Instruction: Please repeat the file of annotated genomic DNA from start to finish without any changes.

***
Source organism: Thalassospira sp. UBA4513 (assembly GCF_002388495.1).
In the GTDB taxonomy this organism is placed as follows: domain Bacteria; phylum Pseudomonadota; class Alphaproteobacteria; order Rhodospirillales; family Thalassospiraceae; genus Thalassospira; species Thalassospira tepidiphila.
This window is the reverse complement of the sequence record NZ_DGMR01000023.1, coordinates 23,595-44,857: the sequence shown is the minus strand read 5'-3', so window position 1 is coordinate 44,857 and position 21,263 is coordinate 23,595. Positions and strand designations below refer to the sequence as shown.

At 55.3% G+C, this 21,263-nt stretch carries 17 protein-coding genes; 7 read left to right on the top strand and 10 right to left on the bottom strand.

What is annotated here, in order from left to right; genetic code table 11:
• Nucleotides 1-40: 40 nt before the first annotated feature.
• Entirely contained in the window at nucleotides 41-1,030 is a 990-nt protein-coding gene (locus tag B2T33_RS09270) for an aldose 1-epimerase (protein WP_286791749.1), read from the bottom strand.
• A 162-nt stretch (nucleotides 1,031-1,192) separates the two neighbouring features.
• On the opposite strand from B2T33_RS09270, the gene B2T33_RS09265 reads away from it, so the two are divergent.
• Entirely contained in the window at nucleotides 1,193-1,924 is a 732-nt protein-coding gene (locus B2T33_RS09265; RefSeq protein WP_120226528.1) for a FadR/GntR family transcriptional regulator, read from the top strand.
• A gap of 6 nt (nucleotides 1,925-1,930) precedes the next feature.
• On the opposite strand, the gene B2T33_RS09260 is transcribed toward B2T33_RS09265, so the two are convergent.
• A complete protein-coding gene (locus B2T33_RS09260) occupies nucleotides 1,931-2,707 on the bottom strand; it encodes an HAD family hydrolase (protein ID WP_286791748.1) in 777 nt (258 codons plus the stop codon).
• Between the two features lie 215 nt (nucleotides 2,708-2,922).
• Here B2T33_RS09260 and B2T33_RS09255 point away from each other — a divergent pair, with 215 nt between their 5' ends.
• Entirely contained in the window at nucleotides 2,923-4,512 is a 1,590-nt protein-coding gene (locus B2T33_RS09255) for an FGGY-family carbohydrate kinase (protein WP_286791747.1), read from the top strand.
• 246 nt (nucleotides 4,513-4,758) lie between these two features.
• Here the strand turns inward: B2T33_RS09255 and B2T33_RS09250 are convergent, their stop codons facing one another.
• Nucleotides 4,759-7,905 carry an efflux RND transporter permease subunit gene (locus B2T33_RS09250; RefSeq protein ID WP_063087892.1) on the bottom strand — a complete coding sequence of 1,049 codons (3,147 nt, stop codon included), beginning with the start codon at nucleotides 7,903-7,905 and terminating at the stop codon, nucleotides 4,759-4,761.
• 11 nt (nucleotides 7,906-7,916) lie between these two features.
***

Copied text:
Source organism: Thalassospira sp. UBA4513 (assembly GCF_002388495.1).
In the GTDB taxonomy this organism is placed as follows: domain Bacteria; phylum Pseudomonadota; class Alphaproteobacteria; order Rhodospirillales; family Thalassospiraceae; genus Thalassospira; species Thalassospira tepidiphila.
This window is the reverse complement of the sequence record NZ_DGMR01000023.1, coordinates 23,595-44,857: the sequence shown is the minus strand read 5'-3', so window position 1 is coordinate 44,857 and position 21,263 is coordinate 23,595. Positions and strand designations below refer to the sequence as shown.

At 55.3% G+C, this 21,263-nt stretch carries 17 protein-coding genes; 7 read left to right on the top strand and 10 right to left on the bottom strand.

What is annotated here, in order from left to right; genetic code table 11:
• Nucleotides 1-40: 40 nt before the first annotated feature.
• Entirely contained in the window at nucleotides 41-1,030 is a 990-nt protein-coding gene (locus tag B2T33_RS09270) for an aldose 1-epimerase (protein WP_286791749.1), read from the bottom strand.
• A 162-nt stretch (nucleotides 1,031-1,192) separates the two neighbouring features.
• On the opposite strand from B2T33_RS09270, the gene B2T33_RS09265 reads away from it, so the two are divergent.
• Entirely contained in the window at nucleotides 1,193-1,924 is a 732-nt protein-coding gene (locus B2T33_RS09265; RefSeq protein WP_120226528.1) for a FadR/GntR family transcriptional regulator, read from the top strand.
• A gap of 6 nt (nucleotides 1,925-1,930) precedes the next feature.
• On the opposite strand, the gene B2T33_RS09260 is transcribed toward B2T33_RS09265, so the two are convergent.
• A complete protein-coding gene (locus B2T33_RS09260) occupies nucleotides 1,931-2,707 on the bottom strand; it encodes an HAD family hydrolase (protein ID WP_286791748.1) in 777 nt (258 codons plus the stop codon).
• Between the two features lie 215 nt (nucleotides 2,708-2,922).
• Here B2T33_RS09260 and B2T33_RS09255 point away from each other — a divergent pair, with 215 nt between their 5' ends.
• Entirely contained in the window at nucleotides 2,923-4,512 is a 1,590-nt protein-coding gene (locus B2T33_RS09255) for an FGGY-family carbohydrate kinase (protein WP_286791747.1), read from the top strand.
• 246 nt (nucleotides 4,513-4,758) lie between these two features.
• Here the strand turns inward: B2T33_RS09255 and B2T33_RS09250 are convergent, their stop codons facing one another.
• Nucleotides 4,759-7,905 carry an efflux RND transporter permease subunit gene (locus B2T33_RS09250; RefSeq protein ID WP_063087892.1) on the bottom strand — a complete coding sequence of 1,049 codons (3,147 nt, stop codon included), beginning with the start codon at nucleotides 7,903-7,905 and terminating at the stop codon, nucleotides 4,759-4,761.
• 11 nt (nucleotides 7,906-7,916) lie between these two features.